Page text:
Music Monday – Featuring Aurora Edition

So I’ve been doing album write ups on Fridays, but sometimes I do still listen to singles and one offs and songs not on albums. So here’s a new series, starting here in Blaugust, where instead of doing albums, I just talk about videos and songs I enjoy. Also I’m calling it “Music Monday” because it’s not very original and I am a sucker for alliteration.

The Chemical Brothers – Eve of Destruction

Look at me, cheating already by just doing Aurora videos (well not all of them). I once made a comment on the Aurora Discord that my “favorite Aurora song isn’t even an Aurora song.” That’s not really true, though this track is pretty awesome. This is definitely my favorite Aurora video. It’s possibly my favorite video in general actually, there is just so much appealing here.

There’s Aurora, so that’s a bonus. But it also has this amazing cheesy Super Sentai thing going on. What is Sentai? Well it’s…. what’s in this video. It’s popular and originated in Japan. Thought the easiest example for most people is, Power Rangers, which is a remixed and American-ized version of the series Kyōryū Sentai Zyuranger.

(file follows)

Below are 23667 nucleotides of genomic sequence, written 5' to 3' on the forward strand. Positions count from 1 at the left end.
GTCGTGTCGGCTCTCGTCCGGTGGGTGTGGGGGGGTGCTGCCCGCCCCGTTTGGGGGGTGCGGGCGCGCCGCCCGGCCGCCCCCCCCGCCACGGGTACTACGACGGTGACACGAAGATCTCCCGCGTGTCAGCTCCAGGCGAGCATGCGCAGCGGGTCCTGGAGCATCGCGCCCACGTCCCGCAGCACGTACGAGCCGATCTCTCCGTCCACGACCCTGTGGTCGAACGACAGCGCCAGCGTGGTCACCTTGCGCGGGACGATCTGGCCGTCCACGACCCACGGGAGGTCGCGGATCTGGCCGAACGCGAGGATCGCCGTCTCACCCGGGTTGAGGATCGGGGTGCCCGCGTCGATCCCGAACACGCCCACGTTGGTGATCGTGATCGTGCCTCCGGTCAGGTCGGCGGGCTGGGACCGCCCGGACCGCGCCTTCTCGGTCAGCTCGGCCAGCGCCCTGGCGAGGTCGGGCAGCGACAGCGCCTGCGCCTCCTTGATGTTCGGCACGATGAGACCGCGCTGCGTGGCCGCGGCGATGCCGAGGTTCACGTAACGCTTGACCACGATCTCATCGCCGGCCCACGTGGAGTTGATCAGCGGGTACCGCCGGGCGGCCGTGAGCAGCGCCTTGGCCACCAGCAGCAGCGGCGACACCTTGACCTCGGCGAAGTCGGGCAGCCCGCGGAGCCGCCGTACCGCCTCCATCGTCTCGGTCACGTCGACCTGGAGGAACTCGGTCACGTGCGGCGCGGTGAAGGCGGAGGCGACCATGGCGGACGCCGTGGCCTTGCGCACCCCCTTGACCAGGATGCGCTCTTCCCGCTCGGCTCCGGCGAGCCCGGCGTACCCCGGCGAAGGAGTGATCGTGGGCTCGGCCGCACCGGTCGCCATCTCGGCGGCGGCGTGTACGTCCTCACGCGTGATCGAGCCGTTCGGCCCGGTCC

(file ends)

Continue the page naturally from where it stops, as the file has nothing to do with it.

The Chemical Brothers – Wide Open

This is such an interesting and fascinating video to watch, though I also do like the song. It’s very simple on the surface, a long shot of a young woman dancing around a room. But the effect of the vanishing body parts is really quite interesting and makes for a neat effect. The effect itself is actually pretty complex and the behind the scenes mentions they created special software to achieve it. Essentially they scanned her body to create a matching 3D model. Then she does the long take dance. The software extrapolates the entire scene out using LIDAR so they can sort of, recreate everything as a 3D model, which allows for the body replacement effect, that matches her movements.

It’s also kind of spooky when the video passes by the mirror and she’s watching herself, though I’m not real sure why.

Qing Feng Wu, AURORA – Storm (English Version)

I actually keep forgetting this collaboration exists, which is a shame because it’s really good. Qing Feng Wu fits well with Aurora too, better than the previous collab she did with Sub Urban. I have no idea if Qing Feng Wu’s music is normally this stylistic or not (a brief sampling suggests it is), but the ethereal nature of his voice and the natural themes and feel of the video are definitely right up there for Aurora.

There is also a version with some lyrics in Chinese.